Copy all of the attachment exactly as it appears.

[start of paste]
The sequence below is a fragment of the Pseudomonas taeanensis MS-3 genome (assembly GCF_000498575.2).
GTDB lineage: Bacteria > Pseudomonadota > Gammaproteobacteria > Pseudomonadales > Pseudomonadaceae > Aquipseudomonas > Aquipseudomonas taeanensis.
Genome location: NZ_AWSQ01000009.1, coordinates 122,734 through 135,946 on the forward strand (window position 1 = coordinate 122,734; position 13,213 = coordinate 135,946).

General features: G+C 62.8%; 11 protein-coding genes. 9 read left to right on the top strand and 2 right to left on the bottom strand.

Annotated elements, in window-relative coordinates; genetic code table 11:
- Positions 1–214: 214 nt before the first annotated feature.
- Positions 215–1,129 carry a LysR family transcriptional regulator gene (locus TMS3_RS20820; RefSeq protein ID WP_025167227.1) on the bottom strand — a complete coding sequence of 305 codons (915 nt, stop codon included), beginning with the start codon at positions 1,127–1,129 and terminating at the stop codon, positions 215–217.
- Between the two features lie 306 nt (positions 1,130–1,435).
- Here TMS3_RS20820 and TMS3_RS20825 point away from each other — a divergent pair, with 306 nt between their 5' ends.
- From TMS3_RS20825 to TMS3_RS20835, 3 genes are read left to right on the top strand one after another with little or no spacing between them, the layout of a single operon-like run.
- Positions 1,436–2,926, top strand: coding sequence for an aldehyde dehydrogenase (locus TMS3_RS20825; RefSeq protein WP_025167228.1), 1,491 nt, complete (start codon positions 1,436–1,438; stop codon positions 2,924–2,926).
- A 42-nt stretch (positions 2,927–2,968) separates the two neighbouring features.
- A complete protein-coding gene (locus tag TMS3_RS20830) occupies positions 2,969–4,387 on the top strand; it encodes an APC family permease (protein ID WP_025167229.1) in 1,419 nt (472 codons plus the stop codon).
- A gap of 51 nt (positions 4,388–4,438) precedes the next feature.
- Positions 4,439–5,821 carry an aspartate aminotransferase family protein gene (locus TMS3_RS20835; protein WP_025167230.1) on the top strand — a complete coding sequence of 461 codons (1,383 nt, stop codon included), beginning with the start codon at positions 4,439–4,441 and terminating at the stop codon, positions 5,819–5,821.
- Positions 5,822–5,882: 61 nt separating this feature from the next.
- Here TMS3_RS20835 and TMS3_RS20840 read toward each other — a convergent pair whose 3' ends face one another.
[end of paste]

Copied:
The sequence below is a fragment of the Pseudomonas taeanensis MS-3 genome (assembly GCF_000498575.2).
GTDB lineage: Bacteria > Pseudomonadota > Gammaproteobacteria > Pseudomonadales > Pseudomonadaceae > Aquipseudomonas > Aquipseudomonas taeanensis.
Genome location: NZ_AWSQ01000009.1, coordinates 122,734 through 135,946 on the forward strand (window position 1 = coordinate 122,734; position 13,213 = coordinate 135,946).

General features: G+C 62.8%; 11 protein-coding genes. 9 read left to right on the top strand and 2 right to left on the bottom strand.

Annotated elements, in window-relative coordinates; genetic code table 11:
- Positions 1–214: 214 nt before the first annotated feature.
- Positions 215–1,129 carry a LysR family transcriptional regulator gene (locus TMS3_RS20820; RefSeq protein ID WP_025167227.1) on the bottom strand — a complete coding sequence of 305 codons (915 nt, stop codon included), beginning with the start codon at positions 1,127–1,129 and terminating at the stop codon, positions 215–217.
- Between the two features lie 306 nt (positions 1,130–1,435).
- Here TMS3_RS20820 and TMS3_RS20825 point away from each other — a divergent pair, with 306 nt between their 5' ends.
- From TMS3_RS20825 to TMS3_RS20835, 3 genes are read left to right on the top strand one after another with little or no spacing between them, the layout of a single operon-like run.
- Positions 1,436–2,926, top strand: coding sequence for an aldehyde dehydrogenase (locus TMS3_RS20825; RefSeq protein WP_025167228.1), 1,491 nt, complete (start codon positions 1,436–1,438; stop codon positions 2,924–2,926).
- A 42-nt stretch (positions 2,927–2,968) separates the two neighbouring features.
- A complete protein-coding gene (locus tag TMS3_RS20830) occupies positions 2,969–4,387 on the top strand; it encodes an APC family permease (protein ID WP_025167229.1) in 1,419 nt (472 codons plus the stop codon).
- A gap of 51 nt (positions 4,388–4,438) precedes the next feature.
- Positions 4,439–5,821 carry an aspartate aminotransferase family protein gene (locus TMS3_RS20835; protein WP_025167230.1) on the top strand — a complete coding sequence of 461 codons (1,383 nt, stop codon included), beginning with the start codon at positions 4,439–4,441 and terminating at the stop codon, positions 5,819–5,821.
- Positions 5,822–5,882: 61 nt separating this feature from the next.
- Here TMS3_RS20835 and TMS3_RS20840 read toward each other — a convergent pair whose 3' ends face one another.